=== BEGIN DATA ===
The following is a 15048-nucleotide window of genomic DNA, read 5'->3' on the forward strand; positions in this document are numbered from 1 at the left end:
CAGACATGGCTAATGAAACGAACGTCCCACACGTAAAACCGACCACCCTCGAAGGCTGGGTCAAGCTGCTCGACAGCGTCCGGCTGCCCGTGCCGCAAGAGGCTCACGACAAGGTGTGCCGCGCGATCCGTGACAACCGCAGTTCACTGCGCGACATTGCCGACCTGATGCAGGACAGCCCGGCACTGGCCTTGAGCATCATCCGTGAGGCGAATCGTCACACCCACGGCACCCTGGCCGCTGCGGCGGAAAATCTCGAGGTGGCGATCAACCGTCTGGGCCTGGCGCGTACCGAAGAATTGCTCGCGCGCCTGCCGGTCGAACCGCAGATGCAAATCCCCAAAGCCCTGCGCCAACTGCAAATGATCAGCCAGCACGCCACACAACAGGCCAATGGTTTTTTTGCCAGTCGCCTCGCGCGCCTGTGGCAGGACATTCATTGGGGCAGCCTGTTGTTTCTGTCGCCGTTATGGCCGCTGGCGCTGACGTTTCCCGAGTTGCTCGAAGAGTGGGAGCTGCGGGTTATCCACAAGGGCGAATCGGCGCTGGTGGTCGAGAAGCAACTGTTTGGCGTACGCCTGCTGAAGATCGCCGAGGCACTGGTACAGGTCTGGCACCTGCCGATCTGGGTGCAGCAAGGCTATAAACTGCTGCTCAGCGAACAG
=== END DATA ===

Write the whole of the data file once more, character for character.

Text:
The following is a 15048-nucleotide window of genomic DNA, read 5'->3' on the forward strand; positions in this document are numbered from 1 at the left end:
CAGACATGGCTAATGAAACGAACGTCCCACACGTAAAACCGACCACCCTCGAAGGCTGGGTCAAGCTGCTCGACAGCGTCCGGCTGCCCGTGCCGCAAGAGGCTCACGACAAGGTGTGCCGCGCGATCCGTGACAACCGCAGTTCACTGCGCGACATTGCCGACCTGATGCAGGACAGCCCGGCACTGGCCTTGAGCATCATCCGTGAGGCGAATCGTCACACCCACGGCACCCTGGCCGCTGCGGCGGAAAATCTCGAGGTGGCGATCAACCGTCTGGGCCTGGCGCGTACCGAAGAATTGCTCGCGCGCCTGCCGGTCGAACCGCAGATGCAAATCCCCAAAGCCCTGCGCCAACTGCAAATGATCAGCCAGCACGCCACACAACAGGCCAATGGTTTTTTTGCCAGTCGCCTCGCGCGCCTGTGGCAGGACATTCATTGGGGCAGCCTGTTGTTTCTGTCGCCGTTATGGCCGCTGGCGCTGACGTTTCCCGAGTTGCTCGAAGAGTGGGAGCTGCGGGTTATCCACAAGGGCGAATCGGCGCTGGTGGTCGAGAAGCAACTGTTTGGCGTACGCCTGCTGAAGATCGCCGAGGCACTGGTACAGGTCTGGCACCTGCCGATCTGGGTGCAGCAAGGCTATAAACTGCTGCTCAGCGAACAG